What is a little glimmer can become an enormous light that embraces us and warms us.
What was once a heart of despair becomes a spirit of joy.

There is something that we don’t talk about very much in the United Methodist Church.
To some, please forgive me if this sounds like a dirty word.
You can close your ears if you are offended.
I am talking about the word revival.

This word, revival, has so many connotations in it that call back to the prayer of Habakkuk.
Notice that the prefix of the word is re.
These two little letters assume that something existed in the past.
In the present, we are to share a renewal of hope.
We are to call for it to come back.
Return us to that place which God so wonderfully called to us.

To be refreshed in our faith, we must be willing to allow God to lead us.
Our willingness comes from the hope that we have in God.
It is plain and straightforward.
God loved us in the past, we call on God in the present, and God will restore us in the future.

We must remember that delivery sometimes comes in ways that we least expect it to come to us.
There is no cookie cutter way to experience delivery.
Delivery to some may not be delivery to others.
We are to show up and serve and let God begin to work the Divine’s power in us.
God moves us to our individual freedoms.

Let us claim the truth of our faith of which the writer of Hebrews spoke. “God has said, ‘Never will I leave you; never will I forsake you’” (Heb. 13:5).
God’s faithfulness is steadfast and sure.
Why should our faith in God be any different?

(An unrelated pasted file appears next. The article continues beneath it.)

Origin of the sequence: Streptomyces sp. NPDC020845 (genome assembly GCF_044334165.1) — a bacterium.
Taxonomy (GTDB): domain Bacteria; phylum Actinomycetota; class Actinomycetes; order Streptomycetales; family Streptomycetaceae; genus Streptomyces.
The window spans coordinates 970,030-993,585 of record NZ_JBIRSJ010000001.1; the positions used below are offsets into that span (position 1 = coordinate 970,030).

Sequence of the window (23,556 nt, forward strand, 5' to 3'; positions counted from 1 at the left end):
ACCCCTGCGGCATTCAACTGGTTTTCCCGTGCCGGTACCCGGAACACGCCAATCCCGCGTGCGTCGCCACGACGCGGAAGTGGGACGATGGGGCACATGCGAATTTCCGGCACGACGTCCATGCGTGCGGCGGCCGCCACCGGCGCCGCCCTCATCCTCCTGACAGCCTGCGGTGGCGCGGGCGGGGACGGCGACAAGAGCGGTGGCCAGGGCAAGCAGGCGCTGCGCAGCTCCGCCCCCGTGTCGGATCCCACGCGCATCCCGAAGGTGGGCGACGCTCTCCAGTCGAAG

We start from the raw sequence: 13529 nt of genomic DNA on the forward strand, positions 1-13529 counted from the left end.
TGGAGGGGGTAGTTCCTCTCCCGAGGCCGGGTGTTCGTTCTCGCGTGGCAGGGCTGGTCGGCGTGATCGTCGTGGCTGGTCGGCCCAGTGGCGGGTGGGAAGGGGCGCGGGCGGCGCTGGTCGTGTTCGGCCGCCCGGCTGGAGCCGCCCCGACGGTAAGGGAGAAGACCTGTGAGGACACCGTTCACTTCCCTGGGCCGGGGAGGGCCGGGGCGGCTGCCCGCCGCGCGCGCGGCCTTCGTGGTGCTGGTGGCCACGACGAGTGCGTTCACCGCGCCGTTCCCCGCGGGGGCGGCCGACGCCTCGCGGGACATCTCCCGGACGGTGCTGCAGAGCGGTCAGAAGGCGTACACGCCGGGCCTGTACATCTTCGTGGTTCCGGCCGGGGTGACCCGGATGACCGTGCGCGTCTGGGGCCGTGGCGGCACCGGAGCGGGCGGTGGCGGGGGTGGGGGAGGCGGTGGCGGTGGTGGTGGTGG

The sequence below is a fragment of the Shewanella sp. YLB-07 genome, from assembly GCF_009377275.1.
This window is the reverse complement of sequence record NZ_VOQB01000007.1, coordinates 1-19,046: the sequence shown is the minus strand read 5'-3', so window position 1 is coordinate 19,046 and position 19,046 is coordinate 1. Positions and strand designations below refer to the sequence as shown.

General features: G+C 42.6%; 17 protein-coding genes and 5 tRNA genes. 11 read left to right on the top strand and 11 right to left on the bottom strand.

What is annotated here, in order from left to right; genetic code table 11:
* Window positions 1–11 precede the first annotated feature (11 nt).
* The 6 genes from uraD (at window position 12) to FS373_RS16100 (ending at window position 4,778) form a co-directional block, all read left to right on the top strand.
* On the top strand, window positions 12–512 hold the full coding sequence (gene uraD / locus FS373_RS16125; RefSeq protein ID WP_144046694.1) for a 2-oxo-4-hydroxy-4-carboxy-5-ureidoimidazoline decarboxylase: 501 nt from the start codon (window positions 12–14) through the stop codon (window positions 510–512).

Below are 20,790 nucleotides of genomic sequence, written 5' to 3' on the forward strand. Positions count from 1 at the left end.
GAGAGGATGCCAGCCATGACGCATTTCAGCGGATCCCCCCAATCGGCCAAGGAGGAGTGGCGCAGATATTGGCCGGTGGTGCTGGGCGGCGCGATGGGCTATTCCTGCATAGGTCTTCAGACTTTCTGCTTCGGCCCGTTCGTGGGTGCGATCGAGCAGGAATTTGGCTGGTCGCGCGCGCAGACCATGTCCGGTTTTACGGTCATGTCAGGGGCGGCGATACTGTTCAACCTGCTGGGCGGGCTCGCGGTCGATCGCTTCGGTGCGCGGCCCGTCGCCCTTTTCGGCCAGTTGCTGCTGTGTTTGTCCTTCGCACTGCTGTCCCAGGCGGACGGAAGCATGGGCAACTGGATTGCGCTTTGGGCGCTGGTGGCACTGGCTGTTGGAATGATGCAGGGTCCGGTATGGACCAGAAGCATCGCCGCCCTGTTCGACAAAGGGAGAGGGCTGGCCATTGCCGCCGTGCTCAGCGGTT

Let us remain faithful and hopeful as we continue on our journey towards perfection.

I hope that I can be like Habakkuk in those very tough times.
I hope that I can look out over what may be perceived as destruction and remember that the one who created beauty out of chaos promised that I would be kept safe.
Habakkuk also reminds me to stop focusing on my problems and turn my eyes towards God.

It is when I focus on the presence of the Divine in my life that I remember that I have hope in the middle of darkness.
It is through God that I can pull myself out of a bad situation and rely on the spiritual strength given by God.
I will run with power as I have never had before.
Strength in the middle of a crisis is what this psalm to God claims.

I ask you now, where do you draw your strength?
Hope springs from the very foundation of who we are.
I believe that the well-spring of hope is the place where God dwells within us.
That life-giving water is anxious to run free through your soul and out of you.
It is designed to draw strength in the time of chaos.
Let hope truly spring eternal.

Years have come and gone since we first heard the diagnosis of hemophilia.
We no longer look at the diagnosis as catastrophic, but we find strength in the blessings as a result of these incredible lives coming into our world.
Yes we have needles in our house, and yes we have a medical closet that could rival some small hospitals, but we have our sons who were our gifts in the middle of a devastating storm.

Let us keep this prayer of this relatively unknown prophet to heart.
We give thanks for what God has done for us.
We rejoice for what God does within us.
We place our care in what God will do for us.

This is the necessary seed of our faith.
This is where the rubber meets the road.
Let hope spring so that the world may know the salvation of our God.

Published by joekmac

I am a pastor in the United Methodist Tradition. I am the Pastor of First United Methodist Church of Belen in the New Mexico Annual Conference. I am married to Cazandra and have two sons with hemophilia.